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Publication numberUS3199547 A
Publication typeGrant
Publication dateAug 10, 1965
Filing dateFeb 21, 1963
Priority dateMar 5, 1962
Also published asDE1180282B
Publication numberUS 3199547 A, US 3199547A, US-A-3199547, US3199547 A, US3199547A
InventorsKnutson Stig Erik, Wallin Roland Karl
Original AssigneeMoelnlycke Ab
Export CitationBiBTeX, EndNote, RefMan
External Links: USPTO, USPTO Assignment, Espacenet
Camouflage net
US 3199547 A
Abstract  available in
Images(2)
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Claims  available in
Description  (OCR text may contain errors)

XR 391999547 I 1965 s. E. KNUTSON ETAL 3,199,547

CAMOUFLAGE NET Filed Feb. 21, 1963 2 Sheets-Sheet 1 Fig 1 INVENTORS 515/3 Er k Knutson BY RoLcm Karl WcLLLLh 134m, 1, l-ww Oiijyw 1955 s. E. KNUTSON ETAL 3,139,547

CAMOUFLAGE NET 2 Sheets-Sheet 2 Filed Feb. 21, 1963 v a A M lg a A .h

JQVENTORS 513i Erik Knutson Roi amd KarL wuu AMUJ JWXOP L United States Patent (I) i 2 Claims. or. 139-383) Nets of different constructions for camouflaging military objects and plants are known in the art. For camouflaging in summer it is common practice to use natural fibre nets with interlaced strips of jute or artificial fibre nets with patches of plastic film pasted thereto. The manufacture of both types of net requires much manual work, and both types are of high or comparatively high dry weight. Further, the net comprising strips of jute is of high volume per unit of surface and has a camouflaging effect which, after some time of use, is rapidly reduced because of the fact that the strips become narrower. A net of plastic has a lower heat resistance than atextile net and is glossy when it becomes wet.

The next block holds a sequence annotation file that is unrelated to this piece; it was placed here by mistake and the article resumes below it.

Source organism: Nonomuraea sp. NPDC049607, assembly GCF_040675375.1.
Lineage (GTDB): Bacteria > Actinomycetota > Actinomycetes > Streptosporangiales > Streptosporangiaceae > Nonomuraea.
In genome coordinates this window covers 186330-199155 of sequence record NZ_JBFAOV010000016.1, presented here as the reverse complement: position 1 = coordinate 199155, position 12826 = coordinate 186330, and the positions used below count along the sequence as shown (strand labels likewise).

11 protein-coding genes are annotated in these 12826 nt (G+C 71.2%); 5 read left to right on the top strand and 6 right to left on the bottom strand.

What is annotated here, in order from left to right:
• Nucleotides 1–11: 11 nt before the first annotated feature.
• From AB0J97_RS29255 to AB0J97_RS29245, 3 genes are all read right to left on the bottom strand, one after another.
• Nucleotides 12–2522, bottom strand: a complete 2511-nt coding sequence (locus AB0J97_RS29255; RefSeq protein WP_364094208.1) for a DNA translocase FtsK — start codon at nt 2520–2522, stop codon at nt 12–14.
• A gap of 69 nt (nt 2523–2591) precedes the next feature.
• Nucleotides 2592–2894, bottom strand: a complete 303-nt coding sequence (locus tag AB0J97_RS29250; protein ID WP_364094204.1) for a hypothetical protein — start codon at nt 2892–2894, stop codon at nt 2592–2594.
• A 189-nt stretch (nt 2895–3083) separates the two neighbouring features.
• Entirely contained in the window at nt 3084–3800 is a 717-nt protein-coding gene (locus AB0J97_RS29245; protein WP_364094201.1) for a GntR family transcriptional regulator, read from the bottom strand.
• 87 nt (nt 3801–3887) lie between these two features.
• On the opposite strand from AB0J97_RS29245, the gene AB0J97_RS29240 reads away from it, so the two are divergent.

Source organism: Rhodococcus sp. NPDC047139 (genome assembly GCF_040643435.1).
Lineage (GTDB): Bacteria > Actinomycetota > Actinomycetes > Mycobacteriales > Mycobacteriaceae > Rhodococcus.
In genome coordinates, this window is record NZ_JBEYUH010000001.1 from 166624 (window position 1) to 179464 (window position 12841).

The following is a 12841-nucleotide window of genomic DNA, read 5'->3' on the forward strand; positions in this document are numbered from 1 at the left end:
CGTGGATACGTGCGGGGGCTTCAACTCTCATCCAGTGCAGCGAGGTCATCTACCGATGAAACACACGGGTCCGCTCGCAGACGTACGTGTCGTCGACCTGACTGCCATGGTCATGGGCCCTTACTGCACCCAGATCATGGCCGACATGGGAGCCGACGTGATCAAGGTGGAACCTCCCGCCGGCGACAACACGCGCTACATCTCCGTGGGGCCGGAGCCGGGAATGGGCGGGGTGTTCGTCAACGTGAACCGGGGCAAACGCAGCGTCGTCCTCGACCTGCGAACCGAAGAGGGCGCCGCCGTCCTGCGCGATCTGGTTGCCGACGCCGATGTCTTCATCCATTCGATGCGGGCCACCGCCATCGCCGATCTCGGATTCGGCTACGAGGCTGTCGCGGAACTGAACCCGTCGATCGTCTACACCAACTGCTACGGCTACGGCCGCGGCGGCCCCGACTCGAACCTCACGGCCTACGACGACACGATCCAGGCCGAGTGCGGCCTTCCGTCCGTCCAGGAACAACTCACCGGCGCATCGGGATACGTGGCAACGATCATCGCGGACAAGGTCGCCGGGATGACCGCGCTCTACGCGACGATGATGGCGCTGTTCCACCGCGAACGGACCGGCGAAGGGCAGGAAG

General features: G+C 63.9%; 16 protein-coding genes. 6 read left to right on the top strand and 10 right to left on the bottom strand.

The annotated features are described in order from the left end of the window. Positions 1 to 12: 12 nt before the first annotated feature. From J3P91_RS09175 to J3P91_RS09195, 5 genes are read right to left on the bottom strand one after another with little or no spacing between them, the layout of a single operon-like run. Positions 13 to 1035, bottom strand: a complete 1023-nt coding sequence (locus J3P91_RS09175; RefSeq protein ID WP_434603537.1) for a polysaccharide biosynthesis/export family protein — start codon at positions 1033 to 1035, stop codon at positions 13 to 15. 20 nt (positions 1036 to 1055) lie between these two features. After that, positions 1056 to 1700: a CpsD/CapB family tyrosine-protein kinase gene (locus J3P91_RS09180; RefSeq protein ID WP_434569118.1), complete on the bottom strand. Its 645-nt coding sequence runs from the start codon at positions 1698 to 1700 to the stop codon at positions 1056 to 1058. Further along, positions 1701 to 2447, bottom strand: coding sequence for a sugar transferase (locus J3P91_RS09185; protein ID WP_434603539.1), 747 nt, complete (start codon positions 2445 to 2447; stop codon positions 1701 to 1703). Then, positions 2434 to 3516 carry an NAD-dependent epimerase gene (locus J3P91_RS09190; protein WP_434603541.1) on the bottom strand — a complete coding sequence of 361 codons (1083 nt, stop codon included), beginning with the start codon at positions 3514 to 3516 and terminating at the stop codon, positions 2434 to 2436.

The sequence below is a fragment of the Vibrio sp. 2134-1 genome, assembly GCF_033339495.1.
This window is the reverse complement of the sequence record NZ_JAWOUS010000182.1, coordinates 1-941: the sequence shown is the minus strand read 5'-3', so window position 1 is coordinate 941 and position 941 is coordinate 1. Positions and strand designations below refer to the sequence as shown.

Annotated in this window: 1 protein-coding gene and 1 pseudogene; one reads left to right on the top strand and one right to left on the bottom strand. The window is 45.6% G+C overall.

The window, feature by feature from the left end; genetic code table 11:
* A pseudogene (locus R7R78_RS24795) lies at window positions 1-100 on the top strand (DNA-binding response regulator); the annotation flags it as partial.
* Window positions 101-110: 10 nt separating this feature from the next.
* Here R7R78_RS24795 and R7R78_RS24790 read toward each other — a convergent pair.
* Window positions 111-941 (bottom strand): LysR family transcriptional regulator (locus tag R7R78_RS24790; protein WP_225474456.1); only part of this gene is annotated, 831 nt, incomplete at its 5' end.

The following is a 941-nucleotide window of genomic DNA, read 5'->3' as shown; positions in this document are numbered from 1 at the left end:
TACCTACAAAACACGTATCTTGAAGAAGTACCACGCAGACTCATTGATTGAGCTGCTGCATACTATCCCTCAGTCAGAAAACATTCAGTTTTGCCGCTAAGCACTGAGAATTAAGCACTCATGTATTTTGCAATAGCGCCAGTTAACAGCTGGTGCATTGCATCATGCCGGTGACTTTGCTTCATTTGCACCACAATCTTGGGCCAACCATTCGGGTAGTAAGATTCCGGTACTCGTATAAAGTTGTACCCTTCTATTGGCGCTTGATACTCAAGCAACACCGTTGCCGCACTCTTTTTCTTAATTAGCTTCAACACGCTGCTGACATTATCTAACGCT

For camouflaging purposes in winter there are used linen sheetings or patches of sheeting mounted on a net of natural fibre. Linen sheetings have a comparatively high dry weight, high water absorption, a poor camou flaging effect, low tear resistance, and are sensitive to dirtying. Further, reconnaissance from inside the camouflage through the sheeting is impossible. A net having sewed on patches of sheeting has a high dry weight, high water absorption, poor camouflaging effect, large volume per unit of surface and is not protected against rot, since the skeleton of the net is not impregnated in order to prevent discoloring of the sheeting in connection with washing.

The present invention has for its object to provide a camouflage net in which the above named disadvantages are entirely or partly eliminated as regards both summer nets and winter nets. This camouflage net consists of a wide meshed supporting net and a covering net, said nets being interwoven in the form of a single fabric comprising warp and weft. In contrast to conventional nets in which all net-forming threads are supporting threads the number of supporting threads in this not is considerably reduced due to the fact that the supporting threads form a wide-meshed supporting net which is devised such that it can be manufactured by the same weaving operation as the covering net. As a result thereof, the camouflage net not only has a low dry weight but can be manufactured in accordance with a simple operation. Consequently, the dry weight of a net for summer use devised in accordance with the invention can be as low as 0.4 to 0.68 oz. per square foot and the dry weight of a net for winter use is 0.32 to 0.4 oz., per square foot, whereas for example a natural fibre net with interlaced strips of jute of known type has a dry weight of 1.28 to L44 oz. per square foot and an artificial fibre net with patches of plastic pasted thereto has a dry weight of 0.8 to 0.86 oz. per square foot.